My Turn: Time to cram for humanity’s final exam

For the Monitor
Published: 5/17/2020 6:20:03 AM

Nature presents us with a series of tests. Asteroid impacts, supervolcanoes, ice ages and viruses are on the syllabus.

Fortunately SARS-CoV-2 was more of a pop quiz, because if this had been a midterm exam (e.g. a modified poxvirus, Ebola/flu hybrid, or bunyavirus), no one would have “passed” except for the crews of the International Space Station and submarines.

The FDA banned all hospitals and pharma companies from providing PCR tests for the disease for the critical early months. The virus was discovered and sequenced in December 2019. But until Feb. 29 the experts at Mayo, John Hopkins, Roche, Co-Diagnostics, etc., were all legally out of action. Dr. Helen Chu in Washington State broke the regulations and began testing on Feb. 25, discovering that the virus had already become widespread.

Again, if this had been a weapon virus instead of a bat cold, we’d all be dead.

The CDC supplied a “PCR test” that not only didn’t work, but wasn’t even designed for current-generation fast PCR machines. So even if it had worked, it wouldn’t have been able to test enough people to matter. Yet this CDC product was forced into use at the very hospitals that are capable of making functional, current-technology tests.

Without detection, it’s hard to fight any disease, let alone one that can be spread for days by asymptomatic carriers. That left the basic techniques of sanitation. The CDC leaped into action, and told subway workers, meat packers, ordinary people on crowded transit, etc., not to wear masks. I was castigated by election workers in my town when I dared to wear my N95 and gloves to the voting line. They were just passing on the CDC wisdom. (I asked them how the virus would know whether I were a health worker or not.)

The CDC was worried that there would be a mask shortage. They weren’t wrong about that, since the U.S. mask stockpile hadn’t been restocked since the H1N1 epidemic. Neither political party’s administration found it expedient to spend some tiny sum on basic civil defense, when the money could be spent on interfering in Afghanistan, Libya, Yemen, etc.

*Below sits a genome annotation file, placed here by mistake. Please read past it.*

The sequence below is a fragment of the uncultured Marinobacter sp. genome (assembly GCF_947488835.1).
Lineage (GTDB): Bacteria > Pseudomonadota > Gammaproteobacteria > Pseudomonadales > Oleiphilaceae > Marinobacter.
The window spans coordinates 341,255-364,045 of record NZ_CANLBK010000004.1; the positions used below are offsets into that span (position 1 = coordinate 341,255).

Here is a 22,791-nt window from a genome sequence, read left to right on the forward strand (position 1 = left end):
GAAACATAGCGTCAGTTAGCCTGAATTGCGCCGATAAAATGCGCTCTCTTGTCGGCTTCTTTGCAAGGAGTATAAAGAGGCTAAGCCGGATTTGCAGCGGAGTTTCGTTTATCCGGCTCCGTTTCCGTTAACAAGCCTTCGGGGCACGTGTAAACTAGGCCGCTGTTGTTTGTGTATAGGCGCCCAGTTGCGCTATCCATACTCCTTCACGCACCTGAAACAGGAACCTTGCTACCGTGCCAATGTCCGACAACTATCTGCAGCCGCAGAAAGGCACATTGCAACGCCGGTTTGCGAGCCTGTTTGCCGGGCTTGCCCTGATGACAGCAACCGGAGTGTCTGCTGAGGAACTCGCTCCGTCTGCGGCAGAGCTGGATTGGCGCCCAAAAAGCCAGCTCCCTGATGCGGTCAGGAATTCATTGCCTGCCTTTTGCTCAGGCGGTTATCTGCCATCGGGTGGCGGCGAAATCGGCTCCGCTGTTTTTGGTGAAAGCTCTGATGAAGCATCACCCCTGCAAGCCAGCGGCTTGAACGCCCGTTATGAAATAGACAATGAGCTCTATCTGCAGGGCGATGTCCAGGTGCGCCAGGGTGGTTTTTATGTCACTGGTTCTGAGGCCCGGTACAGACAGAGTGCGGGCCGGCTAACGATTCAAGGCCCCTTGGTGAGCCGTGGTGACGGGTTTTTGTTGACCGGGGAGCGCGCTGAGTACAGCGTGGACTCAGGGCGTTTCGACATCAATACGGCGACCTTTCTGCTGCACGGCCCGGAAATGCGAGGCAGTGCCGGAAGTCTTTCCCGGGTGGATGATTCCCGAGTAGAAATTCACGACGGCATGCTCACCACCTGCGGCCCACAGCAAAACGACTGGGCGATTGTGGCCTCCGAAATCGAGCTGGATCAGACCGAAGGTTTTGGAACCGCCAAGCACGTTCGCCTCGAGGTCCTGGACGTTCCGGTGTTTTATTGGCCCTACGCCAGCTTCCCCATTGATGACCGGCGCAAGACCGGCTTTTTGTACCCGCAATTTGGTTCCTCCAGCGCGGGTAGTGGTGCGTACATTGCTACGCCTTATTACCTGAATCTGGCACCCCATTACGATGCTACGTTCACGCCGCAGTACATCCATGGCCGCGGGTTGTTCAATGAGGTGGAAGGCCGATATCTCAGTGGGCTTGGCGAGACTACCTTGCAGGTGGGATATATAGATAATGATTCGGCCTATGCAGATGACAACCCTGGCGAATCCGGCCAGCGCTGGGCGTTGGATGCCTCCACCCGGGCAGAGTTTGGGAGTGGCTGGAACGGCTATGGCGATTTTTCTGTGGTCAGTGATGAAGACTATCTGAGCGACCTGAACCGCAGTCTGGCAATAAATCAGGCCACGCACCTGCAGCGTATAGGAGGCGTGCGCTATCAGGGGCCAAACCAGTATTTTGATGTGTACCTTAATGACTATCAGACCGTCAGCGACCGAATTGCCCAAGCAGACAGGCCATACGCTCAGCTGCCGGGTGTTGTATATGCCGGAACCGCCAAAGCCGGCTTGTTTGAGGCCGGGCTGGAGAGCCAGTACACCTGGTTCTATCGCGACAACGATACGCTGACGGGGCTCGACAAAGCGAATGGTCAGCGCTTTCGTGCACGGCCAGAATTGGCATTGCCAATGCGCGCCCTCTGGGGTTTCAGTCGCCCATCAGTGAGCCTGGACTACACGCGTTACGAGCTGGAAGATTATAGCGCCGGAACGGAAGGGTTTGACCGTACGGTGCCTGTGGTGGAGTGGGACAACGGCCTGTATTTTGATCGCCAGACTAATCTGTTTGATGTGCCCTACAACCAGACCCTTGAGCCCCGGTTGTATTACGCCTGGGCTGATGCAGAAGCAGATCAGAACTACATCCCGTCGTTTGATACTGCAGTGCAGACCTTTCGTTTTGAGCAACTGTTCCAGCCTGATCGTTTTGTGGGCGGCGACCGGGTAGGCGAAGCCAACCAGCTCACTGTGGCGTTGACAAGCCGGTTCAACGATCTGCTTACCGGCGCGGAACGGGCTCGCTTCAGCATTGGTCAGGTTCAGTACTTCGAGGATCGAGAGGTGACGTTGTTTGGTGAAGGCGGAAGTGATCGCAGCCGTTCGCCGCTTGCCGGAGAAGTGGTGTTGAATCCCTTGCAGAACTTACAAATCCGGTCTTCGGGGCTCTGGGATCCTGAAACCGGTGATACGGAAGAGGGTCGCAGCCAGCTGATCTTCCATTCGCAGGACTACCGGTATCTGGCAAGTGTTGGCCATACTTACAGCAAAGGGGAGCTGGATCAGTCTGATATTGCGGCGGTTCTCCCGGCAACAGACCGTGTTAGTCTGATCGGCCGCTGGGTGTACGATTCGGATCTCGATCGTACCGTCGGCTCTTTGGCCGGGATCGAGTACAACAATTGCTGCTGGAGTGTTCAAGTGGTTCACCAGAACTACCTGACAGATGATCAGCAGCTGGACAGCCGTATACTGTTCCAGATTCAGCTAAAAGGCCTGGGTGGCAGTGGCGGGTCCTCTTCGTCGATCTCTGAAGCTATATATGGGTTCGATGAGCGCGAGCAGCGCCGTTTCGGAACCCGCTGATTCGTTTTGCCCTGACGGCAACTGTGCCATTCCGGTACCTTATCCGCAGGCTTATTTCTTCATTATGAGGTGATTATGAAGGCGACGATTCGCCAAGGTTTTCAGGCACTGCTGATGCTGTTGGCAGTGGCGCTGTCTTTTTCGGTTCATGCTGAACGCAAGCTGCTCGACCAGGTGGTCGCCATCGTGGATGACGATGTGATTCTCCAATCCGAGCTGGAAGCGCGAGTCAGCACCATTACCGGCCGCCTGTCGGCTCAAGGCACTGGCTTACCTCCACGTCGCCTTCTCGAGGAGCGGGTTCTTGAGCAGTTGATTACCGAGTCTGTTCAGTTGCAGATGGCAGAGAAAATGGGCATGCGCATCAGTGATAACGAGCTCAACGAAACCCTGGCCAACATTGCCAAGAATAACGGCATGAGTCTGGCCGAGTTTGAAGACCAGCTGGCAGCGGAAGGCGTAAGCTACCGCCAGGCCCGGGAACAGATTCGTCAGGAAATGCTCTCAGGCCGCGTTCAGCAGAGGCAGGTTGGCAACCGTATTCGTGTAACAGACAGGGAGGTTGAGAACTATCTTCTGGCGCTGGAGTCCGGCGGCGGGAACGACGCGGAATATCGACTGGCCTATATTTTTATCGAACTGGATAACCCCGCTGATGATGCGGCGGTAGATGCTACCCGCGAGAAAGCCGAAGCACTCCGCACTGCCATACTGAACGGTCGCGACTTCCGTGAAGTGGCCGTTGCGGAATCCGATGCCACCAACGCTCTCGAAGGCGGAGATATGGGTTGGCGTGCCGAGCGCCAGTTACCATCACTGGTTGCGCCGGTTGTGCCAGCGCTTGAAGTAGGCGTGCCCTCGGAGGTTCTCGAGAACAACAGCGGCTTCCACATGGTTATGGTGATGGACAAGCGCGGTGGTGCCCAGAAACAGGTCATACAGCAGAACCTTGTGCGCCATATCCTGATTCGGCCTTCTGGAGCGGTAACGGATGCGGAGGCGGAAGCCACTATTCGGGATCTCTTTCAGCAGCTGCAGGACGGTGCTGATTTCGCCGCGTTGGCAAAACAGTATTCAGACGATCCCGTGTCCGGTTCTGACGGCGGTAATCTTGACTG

Then there’s sanitizer, which we still aren’t allowed to purchase from the ethanol makers. On May 9, in the midst of a fuel glut so dire that the Very Large Crude Carriers (VLCCs) are being used for oil storage, the ethanol producers can’t legally sell ethanol for sanitizer.

Even household staples fell victim to an inflexible system. Toilet paper that was approved for “commercial” use wasn’t easy to divert into “consumer” supply channels. Foodstuffs were stuck in their artificial categories. Closed restaurants have closets full of pasta and canned goods, while grocery stores are short.

And then there is the great bipartisan project to fight the virus by printing money to give the president a slush fund of hundreds of billions to hand out in corporate welfare.

Okay, seriously. We failed the pop quiz. What do we need to cram for to pass the Really Final Exam?

There are supposedly about 93 companies working on a vaccine. That’s nice for later. It’s also irrelevant to surviving the initial phase of any pandemic.

There are some promising drug trials. If we keep our attention span this time, then we might be able to react more quickly against SARS-CoV-3, but there are still all the other natural viruses, plus any artificial ones that would be designed specifically to be immune to treatments.

Improvements in overall health would help. The death rate is far higher among people who are older, obese, asthmatic, etc. While we usually think of “old age” as a constant, biochemically it’s not. Dr. Charles Brenner’s lab in Iowa has shown in cell culture that raising NAD+ levels keeps the virus from downregulating PARP10, part of the innate cellular defense. Fighting aging itself fights all pathogens.

Hippocrates said, “First, do no harm.” Before the next pandemic hits, our hospitals must be immune from political interference. The FDA and CDC should not have the power to stop Mayo Clinic, John Hopkins, et al from finding and treating disease.

And we need to stock our pantries to be ready for not just this disease, but the next one. There is no “right to infect.” Wandering around fighting in the toilet paper aisle during an epidemic is going to get our species a failing grade on our Final Exam.

(Bill Walker works for medical-imaging database company M2S in West Lebanon. He spent 2008 running q-PCR in a Mayo Clinic research lab.)


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